King Stingray Overcome Adversity On Triumphant New Single 'Through The Trees'

20 March 2024 | 10:15 am | Ellie Robinson

The band recently confirmed their second album is on the way.

King Stingray

King Stingray (Credit: Maclay Heriot)

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King Stingray have returned with the first preview of their forthcoming second studio album, a soaring and triumphant new tune titled Through The Trees.

“On the surface it’s a fun traveling song representing adventure,” the Yolŋu surf-rockers said in a press release, “but beneath the surface it talks more deeply on the concept of time and how precious it is. It’s about overcoming adversity, coming out the other side, and reaching that breath of fresh air.”

The track arrives alongside a music video filmed on location in King Stingray’s stomping grounds of Arnhem Land, NT and directed by Sam Brumby. Have a look at that below:

King Stingray recently confirmed they’re hard at work on album #2, sharing a series of photos they took at The Grove Studios in Sydney. The as-yet-untitled new record hasn’t been officially announced just yet, but it’s expected to arrive sometime in 2024.

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The band’s eponymous debut album arrived in August of 2022. It was met with universal acclaim, peaking at #6 on the ARIA Charts and earning King Stingray a suite of prestigious awards. In addition to the 2022 Australian Music Prize, the band won three titles at last year’s AIR Awards, three National Indigenous Music Awards (one in 2022 and two in 2023), and a National Live Music Award. They also won the Michael Gudinski Breakthrough Artist Award at the 2022 ARIAs, and came first in that year’s Vanda & Young Global Songwriting Competition.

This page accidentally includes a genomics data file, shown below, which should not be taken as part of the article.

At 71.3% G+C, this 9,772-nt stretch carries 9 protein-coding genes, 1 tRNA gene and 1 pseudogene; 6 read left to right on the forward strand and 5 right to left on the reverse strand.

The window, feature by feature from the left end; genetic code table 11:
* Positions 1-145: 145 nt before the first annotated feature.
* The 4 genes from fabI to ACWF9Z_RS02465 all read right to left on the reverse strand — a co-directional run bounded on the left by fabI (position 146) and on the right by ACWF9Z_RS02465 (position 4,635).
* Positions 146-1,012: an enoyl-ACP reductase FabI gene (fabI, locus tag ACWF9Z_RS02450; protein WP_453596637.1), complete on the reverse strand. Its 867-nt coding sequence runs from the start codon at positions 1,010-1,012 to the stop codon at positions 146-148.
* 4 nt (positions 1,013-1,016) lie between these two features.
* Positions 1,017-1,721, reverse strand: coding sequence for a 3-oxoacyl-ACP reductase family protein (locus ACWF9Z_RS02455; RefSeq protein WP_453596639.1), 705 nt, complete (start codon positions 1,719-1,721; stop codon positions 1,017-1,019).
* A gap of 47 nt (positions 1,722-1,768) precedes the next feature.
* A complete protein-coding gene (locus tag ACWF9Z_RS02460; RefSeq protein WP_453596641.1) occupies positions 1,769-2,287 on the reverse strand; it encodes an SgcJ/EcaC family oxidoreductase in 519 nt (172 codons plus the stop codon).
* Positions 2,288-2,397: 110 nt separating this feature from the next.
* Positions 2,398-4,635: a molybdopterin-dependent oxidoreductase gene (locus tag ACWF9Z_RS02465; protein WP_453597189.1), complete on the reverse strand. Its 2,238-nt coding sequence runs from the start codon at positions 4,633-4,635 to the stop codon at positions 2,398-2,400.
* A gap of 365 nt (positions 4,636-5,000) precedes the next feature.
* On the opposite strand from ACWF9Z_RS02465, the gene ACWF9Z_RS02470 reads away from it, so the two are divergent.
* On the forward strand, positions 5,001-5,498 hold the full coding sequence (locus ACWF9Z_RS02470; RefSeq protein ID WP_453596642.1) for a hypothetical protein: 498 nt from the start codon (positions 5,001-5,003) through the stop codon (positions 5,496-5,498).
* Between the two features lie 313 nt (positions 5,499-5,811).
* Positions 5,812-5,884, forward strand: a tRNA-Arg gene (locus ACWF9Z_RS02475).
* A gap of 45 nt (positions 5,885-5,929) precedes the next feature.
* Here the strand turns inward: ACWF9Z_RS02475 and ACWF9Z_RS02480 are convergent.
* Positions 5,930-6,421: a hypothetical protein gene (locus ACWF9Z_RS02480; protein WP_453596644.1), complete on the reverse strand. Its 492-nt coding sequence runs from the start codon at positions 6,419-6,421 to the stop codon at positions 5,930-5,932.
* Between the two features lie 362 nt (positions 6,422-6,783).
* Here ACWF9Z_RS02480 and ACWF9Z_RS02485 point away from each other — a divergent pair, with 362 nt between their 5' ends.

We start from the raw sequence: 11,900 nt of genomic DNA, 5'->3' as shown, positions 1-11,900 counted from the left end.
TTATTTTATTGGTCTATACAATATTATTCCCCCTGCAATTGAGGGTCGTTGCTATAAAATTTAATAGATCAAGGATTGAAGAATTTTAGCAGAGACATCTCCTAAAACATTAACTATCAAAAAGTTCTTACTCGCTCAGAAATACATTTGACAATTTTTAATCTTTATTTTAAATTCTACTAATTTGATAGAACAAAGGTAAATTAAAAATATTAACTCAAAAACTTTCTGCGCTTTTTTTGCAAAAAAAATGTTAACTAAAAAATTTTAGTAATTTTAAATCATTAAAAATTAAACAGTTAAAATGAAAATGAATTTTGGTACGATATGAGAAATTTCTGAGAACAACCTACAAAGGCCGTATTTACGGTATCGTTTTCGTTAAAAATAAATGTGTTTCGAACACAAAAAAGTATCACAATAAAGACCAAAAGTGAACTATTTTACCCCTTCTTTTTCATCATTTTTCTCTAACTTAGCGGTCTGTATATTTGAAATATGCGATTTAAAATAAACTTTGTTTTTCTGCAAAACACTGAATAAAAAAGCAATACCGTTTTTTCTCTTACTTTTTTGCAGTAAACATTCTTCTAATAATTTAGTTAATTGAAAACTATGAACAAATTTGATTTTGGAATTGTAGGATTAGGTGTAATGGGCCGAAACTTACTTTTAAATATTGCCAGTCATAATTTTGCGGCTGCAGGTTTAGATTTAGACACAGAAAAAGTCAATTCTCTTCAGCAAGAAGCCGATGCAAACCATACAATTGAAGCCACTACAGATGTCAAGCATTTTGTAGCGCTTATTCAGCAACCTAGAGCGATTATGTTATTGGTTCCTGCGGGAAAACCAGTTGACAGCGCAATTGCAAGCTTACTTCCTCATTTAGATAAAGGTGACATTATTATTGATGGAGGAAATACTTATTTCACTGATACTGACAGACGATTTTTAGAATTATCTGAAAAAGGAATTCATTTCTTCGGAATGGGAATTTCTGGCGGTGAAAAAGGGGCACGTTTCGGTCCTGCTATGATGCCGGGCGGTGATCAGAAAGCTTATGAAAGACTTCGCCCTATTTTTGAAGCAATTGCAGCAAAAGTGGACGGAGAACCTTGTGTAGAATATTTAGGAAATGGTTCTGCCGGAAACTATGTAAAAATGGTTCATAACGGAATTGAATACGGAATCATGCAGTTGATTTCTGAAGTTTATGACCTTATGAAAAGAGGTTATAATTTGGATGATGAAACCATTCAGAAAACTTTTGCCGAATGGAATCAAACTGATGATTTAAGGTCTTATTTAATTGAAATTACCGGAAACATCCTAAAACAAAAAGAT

Meanwhile, King Stingray were recently shortlisted for the 2024 APRA Song Of The Year, earning a nod for their recent standalone single Lookin’ Out (which hit streaming platforms last June). Earlier this year, too, they locked in a new clothing collaboration with Billabong.

Reviewing a show of theirs in April 2022, Mick Radojkovic wrote for “There seemed to be little nerves, despite playing to what is surely one of their biggest audience yet. Their songs, representing camp-life, being one people, coming together and generally uplifting subjects, combined with a stomping guitar and driving drums, ensured the rock-thirsty crowd's appetite was sufficiently whetted.”